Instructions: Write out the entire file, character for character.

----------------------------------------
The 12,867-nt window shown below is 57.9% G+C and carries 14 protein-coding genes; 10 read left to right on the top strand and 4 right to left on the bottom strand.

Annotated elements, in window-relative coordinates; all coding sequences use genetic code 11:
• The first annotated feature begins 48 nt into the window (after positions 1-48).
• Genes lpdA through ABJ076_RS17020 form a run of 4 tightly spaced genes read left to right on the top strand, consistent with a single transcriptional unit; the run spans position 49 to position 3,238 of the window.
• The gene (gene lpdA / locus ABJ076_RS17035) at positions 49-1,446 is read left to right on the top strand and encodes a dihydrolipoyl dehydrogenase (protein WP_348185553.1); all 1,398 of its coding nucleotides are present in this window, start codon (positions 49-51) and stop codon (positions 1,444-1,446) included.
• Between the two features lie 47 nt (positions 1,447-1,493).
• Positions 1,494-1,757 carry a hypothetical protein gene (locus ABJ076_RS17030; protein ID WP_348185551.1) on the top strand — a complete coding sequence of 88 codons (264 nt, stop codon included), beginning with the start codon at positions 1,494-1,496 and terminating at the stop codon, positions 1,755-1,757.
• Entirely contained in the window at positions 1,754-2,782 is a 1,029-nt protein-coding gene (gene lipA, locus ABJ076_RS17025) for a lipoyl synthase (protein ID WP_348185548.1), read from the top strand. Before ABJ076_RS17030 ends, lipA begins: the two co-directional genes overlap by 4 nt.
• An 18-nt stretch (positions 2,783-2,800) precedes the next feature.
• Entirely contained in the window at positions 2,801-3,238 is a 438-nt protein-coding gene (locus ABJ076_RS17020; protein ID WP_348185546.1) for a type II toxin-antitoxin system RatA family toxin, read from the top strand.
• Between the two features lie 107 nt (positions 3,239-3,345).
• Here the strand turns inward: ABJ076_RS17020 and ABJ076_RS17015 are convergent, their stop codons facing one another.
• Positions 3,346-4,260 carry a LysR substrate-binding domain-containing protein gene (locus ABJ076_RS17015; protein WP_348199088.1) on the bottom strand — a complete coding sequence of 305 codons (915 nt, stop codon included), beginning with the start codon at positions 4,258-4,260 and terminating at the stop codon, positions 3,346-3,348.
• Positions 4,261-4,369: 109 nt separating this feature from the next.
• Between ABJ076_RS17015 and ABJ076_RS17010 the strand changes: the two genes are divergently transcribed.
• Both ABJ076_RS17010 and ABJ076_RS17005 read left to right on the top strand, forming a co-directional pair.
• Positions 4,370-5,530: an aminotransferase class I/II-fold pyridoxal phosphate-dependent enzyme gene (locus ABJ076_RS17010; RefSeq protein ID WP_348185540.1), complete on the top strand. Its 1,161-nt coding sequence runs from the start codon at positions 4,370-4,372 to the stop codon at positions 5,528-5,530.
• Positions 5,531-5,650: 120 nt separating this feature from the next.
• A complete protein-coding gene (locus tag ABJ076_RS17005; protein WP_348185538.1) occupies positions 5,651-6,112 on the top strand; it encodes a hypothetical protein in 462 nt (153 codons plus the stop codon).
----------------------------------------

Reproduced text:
The 12,867-nt window shown below is 57.9% G+C and carries 14 protein-coding genes; 10 read left to right on the top strand and 4 right to left on the bottom strand.

Annotated elements, in window-relative coordinates; all coding sequences use genetic code 11:
• The first annotated feature begins 48 nt into the window (after positions 1-48).
• Genes lpdA through ABJ076_RS17020 form a run of 4 tightly spaced genes read left to right on the top strand, consistent with a single transcriptional unit; the run spans position 49 to position 3,238 of the window.
• The gene (gene lpdA / locus ABJ076_RS17035) at positions 49-1,446 is read left to right on the top strand and encodes a dihydrolipoyl dehydrogenase (protein WP_348185553.1); all 1,398 of its coding nucleotides are present in this window, start codon (positions 49-51) and stop codon (positions 1,444-1,446) included.
• Between the two features lie 47 nt (positions 1,447-1,493).
• Positions 1,494-1,757 carry a hypothetical protein gene (locus ABJ076_RS17030; protein ID WP_348185551.1) on the top strand — a complete coding sequence of 88 codons (264 nt, stop codon included), beginning with the start codon at positions 1,494-1,496 and terminating at the stop codon, positions 1,755-1,757.
• Entirely contained in the window at positions 1,754-2,782 is a 1,029-nt protein-coding gene (gene lipA, locus ABJ076_RS17025) for a lipoyl synthase (protein ID WP_348185548.1), read from the top strand. Before ABJ076_RS17030 ends, lipA begins: the two co-directional genes overlap by 4 nt.
• An 18-nt stretch (positions 2,783-2,800) precedes the next feature.
• Entirely contained in the window at positions 2,801-3,238 is a 438-nt protein-coding gene (locus ABJ076_RS17020; protein ID WP_348185546.1) for a type II toxin-antitoxin system RatA family toxin, read from the top strand.
• Between the two features lie 107 nt (positions 3,239-3,345).
• Here the strand turns inward: ABJ076_RS17020 and ABJ076_RS17015 are convergent, their stop codons facing one another.
• Positions 3,346-4,260 carry a LysR substrate-binding domain-containing protein gene (locus ABJ076_RS17015; protein WP_348199088.1) on the bottom strand — a complete coding sequence of 305 codons (915 nt, stop codon included), beginning with the start codon at positions 4,258-4,260 and terminating at the stop codon, positions 3,346-3,348.
• Positions 4,261-4,369: 109 nt separating this feature from the next.
• Between ABJ076_RS17015 and ABJ076_RS17010 the strand changes: the two genes are divergently transcribed.
• Both ABJ076_RS17010 and ABJ076_RS17005 read left to right on the top strand, forming a co-directional pair.
• Positions 4,370-5,530: an aminotransferase class I/II-fold pyridoxal phosphate-dependent enzyme gene (locus ABJ076_RS17010; RefSeq protein ID WP_348185540.1), complete on the top strand. Its 1,161-nt coding sequence runs from the start codon at positions 4,370-4,372 to the stop codon at positions 5,528-5,530.
• Positions 5,531-5,650: 120 nt separating this feature from the next.
• A complete protein-coding gene (locus tag ABJ076_RS17005; protein WP_348185538.1) occupies positions 5,651-6,112 on the top strand; it encodes a hypothetical protein in 462 nt (153 codons plus the stop codon).